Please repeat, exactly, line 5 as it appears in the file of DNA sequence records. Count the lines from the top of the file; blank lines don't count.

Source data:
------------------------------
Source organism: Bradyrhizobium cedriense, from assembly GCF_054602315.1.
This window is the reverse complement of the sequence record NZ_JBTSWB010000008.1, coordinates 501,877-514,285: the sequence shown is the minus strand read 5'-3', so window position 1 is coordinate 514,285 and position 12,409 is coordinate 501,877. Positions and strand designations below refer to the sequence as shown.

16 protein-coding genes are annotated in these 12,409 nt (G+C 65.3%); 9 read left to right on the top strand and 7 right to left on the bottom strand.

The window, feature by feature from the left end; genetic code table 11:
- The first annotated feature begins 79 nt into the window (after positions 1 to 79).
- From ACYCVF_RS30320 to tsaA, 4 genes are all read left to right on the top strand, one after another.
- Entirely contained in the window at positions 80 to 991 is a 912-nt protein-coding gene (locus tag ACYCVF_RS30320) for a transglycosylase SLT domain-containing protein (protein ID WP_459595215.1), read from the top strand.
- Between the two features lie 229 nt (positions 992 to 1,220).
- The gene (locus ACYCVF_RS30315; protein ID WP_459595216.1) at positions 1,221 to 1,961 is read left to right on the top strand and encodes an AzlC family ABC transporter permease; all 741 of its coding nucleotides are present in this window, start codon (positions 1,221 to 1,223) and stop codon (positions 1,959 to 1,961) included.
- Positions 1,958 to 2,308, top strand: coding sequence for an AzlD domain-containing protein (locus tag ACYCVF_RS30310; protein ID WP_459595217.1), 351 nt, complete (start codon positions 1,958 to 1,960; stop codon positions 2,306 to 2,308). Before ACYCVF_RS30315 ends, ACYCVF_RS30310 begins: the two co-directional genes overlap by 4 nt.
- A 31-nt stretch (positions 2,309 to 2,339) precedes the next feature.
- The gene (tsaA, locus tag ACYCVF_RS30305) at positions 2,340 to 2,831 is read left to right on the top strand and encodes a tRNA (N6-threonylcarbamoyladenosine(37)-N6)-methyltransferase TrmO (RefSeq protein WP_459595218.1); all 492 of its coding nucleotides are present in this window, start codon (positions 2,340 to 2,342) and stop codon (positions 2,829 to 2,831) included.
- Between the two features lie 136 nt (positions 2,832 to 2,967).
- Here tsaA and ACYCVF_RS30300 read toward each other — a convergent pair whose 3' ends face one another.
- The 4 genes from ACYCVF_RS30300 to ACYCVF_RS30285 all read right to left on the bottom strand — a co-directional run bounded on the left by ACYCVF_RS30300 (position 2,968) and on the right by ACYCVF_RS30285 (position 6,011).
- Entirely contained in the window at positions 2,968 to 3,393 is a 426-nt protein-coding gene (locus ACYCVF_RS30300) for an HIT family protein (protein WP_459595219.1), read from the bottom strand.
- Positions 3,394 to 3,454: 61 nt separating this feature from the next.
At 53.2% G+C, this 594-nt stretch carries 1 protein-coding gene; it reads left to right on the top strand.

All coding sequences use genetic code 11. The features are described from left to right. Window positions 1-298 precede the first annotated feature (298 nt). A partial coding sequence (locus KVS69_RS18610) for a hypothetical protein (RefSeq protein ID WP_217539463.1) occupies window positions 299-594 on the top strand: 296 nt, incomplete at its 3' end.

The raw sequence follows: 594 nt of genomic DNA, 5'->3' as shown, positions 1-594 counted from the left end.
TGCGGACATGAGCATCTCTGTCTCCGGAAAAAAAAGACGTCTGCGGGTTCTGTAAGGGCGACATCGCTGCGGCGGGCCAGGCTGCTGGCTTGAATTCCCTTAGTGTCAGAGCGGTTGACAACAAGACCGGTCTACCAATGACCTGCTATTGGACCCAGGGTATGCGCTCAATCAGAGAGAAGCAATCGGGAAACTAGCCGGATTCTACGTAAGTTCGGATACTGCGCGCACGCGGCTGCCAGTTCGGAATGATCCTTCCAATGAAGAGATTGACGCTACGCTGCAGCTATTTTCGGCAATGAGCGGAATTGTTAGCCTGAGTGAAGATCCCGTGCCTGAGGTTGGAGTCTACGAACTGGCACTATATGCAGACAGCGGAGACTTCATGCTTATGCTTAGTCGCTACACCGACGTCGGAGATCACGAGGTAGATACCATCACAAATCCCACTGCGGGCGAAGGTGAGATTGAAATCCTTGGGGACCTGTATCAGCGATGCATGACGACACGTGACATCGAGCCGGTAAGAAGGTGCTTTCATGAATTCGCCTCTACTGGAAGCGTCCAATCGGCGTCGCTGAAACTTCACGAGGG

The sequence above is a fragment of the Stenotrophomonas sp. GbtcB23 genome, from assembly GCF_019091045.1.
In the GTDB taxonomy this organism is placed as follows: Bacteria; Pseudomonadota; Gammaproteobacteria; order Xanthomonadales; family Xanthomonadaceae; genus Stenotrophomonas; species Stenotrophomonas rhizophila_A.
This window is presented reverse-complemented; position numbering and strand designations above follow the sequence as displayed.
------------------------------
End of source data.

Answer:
- The first annotated feature begins 79 nt into the window (after positions 1 to 79).